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ERIC Number: ED109637
Record Type: RIE
Publication Date: 1974
Pages: 18
Abstractor: N/A
Reference Count: 0
The Abstraction of Linguistic Ideas in "Meaningless" Sentences.
Katz, Stuart; Gruenewald, Paul
The purpose of this study was to determine if the Bransford and Franks linear effect is or is not a function of semantic integration. The subjects were 32 volunteers from two undergraduate psychology courses at the University of Georgia. Stimulus materials consisted of four meaningful (M) complex embedded English sentences and four meaningless (M-) sentences. The procedure was similar to that used by Bransford and Franks (1971). Subjects were randomly assigned to either the M or the M- condition. The two conditions were identical except for the type of sentence used. The experimental session was carried out in two phases, acquisition and recognition. Acquisition involved a test of short-term memory for each sentence. Recognition involved rating sentences on the basis of whether the subject had or had not experienced it during acquisition. Results showed a significant linear effect for the meaningless sentences. Furthermore, although the slope of the effect for meaningless sentences was flatter than that of the control, other data rules out a semantic integration explanation based on the availability of semantic information contained in sentence structure. The evidence would thus appear to support the view that structure and content are closely interrelated in language comprehension. (TS)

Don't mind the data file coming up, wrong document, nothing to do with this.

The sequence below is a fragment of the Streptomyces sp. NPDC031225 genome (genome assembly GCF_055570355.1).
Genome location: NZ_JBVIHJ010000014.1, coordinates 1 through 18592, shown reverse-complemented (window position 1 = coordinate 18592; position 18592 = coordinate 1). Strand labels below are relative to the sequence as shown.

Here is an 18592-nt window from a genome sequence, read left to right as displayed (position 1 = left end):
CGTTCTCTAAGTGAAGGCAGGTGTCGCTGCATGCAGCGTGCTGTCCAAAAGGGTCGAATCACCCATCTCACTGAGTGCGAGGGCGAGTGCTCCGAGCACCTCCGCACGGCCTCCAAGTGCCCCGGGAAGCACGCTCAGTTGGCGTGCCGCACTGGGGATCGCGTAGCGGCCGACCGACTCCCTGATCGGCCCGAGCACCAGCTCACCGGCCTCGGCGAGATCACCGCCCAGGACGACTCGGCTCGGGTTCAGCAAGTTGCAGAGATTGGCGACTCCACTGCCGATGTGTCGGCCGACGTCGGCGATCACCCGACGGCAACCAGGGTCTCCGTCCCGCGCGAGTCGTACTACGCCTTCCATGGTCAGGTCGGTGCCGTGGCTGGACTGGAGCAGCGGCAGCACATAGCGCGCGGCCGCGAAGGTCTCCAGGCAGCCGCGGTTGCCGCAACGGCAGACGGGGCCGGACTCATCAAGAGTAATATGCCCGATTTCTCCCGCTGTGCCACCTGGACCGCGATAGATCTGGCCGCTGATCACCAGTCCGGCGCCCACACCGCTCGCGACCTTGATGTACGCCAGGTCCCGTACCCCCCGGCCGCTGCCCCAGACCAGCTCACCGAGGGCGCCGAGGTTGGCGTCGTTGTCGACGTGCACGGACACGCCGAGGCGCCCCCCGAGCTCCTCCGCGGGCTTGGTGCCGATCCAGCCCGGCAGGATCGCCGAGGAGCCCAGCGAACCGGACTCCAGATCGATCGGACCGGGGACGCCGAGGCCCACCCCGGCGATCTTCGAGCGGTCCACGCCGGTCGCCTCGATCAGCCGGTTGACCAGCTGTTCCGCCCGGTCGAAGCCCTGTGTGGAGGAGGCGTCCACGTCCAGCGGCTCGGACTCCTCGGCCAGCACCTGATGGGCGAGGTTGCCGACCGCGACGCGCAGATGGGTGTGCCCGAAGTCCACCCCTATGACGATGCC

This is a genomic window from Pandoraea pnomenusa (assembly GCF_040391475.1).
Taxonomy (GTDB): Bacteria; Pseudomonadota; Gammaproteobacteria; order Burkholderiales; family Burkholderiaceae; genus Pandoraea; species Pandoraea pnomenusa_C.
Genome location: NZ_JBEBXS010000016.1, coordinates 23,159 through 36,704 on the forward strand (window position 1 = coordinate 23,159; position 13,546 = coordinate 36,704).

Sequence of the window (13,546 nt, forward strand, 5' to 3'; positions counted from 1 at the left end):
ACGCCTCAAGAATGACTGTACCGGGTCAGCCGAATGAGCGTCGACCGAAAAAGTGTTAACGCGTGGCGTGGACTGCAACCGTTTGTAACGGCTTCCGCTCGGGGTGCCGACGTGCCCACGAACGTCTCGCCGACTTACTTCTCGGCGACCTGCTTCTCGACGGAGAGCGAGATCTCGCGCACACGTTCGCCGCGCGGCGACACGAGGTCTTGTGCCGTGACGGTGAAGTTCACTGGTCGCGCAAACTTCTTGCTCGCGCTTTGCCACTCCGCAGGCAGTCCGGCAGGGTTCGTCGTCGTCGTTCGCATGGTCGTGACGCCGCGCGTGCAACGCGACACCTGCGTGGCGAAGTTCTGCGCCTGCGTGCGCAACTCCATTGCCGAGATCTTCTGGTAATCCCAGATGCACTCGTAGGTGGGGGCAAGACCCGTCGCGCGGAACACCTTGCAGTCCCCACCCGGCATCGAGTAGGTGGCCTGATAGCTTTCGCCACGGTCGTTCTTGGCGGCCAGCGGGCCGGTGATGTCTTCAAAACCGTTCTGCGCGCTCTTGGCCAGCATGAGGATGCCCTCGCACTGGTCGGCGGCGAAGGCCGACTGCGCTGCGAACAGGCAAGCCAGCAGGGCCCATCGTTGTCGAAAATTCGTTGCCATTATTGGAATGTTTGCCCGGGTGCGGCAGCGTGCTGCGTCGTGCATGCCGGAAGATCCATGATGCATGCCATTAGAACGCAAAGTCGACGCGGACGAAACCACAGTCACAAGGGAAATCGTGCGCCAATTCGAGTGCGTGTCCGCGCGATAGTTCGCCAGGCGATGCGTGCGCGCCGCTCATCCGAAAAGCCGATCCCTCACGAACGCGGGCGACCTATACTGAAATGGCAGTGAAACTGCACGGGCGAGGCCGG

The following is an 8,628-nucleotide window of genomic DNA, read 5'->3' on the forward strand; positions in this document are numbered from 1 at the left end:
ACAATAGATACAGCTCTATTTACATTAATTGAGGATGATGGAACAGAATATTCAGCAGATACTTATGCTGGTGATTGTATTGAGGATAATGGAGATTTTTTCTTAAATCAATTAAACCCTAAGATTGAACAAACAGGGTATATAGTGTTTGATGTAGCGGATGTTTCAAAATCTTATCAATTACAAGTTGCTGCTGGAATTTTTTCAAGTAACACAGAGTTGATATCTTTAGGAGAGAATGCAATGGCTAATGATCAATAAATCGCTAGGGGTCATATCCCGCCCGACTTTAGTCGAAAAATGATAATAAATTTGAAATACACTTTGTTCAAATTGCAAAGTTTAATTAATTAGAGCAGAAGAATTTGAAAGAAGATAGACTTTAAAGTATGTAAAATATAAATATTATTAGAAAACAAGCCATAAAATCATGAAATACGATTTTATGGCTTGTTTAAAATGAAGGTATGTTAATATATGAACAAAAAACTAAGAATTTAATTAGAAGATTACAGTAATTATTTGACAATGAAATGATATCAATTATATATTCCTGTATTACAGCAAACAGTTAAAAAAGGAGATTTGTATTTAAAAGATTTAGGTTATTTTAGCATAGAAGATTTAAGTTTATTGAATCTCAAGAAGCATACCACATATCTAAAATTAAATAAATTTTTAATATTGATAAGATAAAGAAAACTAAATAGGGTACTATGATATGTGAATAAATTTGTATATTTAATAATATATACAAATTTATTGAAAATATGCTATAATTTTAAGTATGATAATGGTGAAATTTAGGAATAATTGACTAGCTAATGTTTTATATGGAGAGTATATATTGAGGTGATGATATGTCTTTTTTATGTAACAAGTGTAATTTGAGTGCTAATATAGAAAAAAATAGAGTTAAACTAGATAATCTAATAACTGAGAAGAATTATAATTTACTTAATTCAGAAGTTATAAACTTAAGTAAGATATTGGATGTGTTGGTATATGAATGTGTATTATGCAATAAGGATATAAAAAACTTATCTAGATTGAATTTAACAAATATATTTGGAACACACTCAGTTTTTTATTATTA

Publication Type: Reports - Research
Education Level: N/A
Audience: N/A
Language: N/A
Sponsor: N/A
Authoring Institution: N/A